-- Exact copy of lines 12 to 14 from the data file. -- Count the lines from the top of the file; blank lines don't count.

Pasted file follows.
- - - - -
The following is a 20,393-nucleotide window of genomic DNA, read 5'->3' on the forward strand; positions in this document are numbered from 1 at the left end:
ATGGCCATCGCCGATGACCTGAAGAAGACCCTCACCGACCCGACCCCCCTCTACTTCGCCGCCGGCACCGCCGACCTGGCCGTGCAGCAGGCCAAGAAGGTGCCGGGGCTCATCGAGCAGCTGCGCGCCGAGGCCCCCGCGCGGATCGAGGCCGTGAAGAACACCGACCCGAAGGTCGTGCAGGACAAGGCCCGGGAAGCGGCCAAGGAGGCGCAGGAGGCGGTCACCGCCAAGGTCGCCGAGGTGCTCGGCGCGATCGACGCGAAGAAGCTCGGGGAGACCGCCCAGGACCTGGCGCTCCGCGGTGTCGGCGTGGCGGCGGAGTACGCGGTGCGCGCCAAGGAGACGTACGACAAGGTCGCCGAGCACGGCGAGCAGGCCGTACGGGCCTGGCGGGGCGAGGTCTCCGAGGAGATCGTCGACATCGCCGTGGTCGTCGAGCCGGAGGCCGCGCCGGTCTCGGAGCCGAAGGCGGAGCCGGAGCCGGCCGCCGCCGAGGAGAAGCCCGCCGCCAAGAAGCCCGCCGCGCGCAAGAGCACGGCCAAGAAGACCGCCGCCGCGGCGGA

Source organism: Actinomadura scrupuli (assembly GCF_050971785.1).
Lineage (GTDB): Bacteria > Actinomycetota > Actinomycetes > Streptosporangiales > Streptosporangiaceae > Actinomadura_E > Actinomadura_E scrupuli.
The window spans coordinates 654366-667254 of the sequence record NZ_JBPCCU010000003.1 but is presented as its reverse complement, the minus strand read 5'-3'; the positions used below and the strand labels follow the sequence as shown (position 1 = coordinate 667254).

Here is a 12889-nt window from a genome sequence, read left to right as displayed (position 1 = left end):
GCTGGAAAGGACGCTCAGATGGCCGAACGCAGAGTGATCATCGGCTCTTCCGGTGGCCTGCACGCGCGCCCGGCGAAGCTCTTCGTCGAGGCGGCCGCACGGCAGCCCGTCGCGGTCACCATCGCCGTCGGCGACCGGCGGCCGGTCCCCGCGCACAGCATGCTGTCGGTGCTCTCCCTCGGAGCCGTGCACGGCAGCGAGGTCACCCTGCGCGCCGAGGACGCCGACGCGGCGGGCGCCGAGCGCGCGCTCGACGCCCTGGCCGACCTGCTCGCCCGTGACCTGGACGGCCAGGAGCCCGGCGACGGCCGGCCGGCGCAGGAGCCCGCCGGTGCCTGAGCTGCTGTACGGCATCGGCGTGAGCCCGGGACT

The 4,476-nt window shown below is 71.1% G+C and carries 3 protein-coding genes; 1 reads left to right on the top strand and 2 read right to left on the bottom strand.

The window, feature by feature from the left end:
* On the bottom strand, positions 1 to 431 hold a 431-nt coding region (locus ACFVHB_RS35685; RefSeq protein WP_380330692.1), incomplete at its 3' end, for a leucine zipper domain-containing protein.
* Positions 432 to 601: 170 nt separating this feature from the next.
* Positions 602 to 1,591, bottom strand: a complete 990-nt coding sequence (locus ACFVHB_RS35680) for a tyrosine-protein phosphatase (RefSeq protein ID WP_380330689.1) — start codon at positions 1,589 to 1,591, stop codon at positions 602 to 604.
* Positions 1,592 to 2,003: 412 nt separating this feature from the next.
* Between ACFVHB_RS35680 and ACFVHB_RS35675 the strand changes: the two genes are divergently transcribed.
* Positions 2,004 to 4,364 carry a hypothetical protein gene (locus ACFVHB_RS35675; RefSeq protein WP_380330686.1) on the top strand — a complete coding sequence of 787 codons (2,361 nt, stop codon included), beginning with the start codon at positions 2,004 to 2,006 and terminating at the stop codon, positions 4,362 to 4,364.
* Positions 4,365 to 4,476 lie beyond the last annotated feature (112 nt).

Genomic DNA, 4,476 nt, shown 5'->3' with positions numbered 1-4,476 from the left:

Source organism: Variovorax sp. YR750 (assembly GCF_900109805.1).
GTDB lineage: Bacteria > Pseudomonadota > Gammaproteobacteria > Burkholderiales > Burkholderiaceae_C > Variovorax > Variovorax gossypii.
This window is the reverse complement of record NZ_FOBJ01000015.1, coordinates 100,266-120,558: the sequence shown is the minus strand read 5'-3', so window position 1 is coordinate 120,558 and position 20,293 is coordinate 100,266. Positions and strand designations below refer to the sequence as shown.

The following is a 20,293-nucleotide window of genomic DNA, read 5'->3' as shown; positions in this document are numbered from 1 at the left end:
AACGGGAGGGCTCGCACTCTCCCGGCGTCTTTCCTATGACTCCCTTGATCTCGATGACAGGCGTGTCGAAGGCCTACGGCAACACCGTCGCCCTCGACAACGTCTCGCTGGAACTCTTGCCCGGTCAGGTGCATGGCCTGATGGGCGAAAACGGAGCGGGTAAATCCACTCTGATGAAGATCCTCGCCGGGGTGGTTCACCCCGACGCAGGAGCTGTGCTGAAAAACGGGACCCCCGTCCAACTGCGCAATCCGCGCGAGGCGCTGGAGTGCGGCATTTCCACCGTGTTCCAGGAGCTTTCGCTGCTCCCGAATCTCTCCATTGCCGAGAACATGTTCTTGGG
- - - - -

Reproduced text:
* Positions 602 to 1,591, bottom strand: a complete 990-nt coding sequence (locus ACFVHB_RS35680) for a tyrosine-protein phosphatase (RefSeq protein ID WP_380330689.1) — start codon at positions 1,589 to 1,591, stop codon at positions 602 to 604.
* Positions 1,592 to 2,003: 412 nt separating this feature from the next.
* Between ACFVHB_RS35680 and ACFVHB_RS35675 the strand changes: the two genes are divergently transcribed.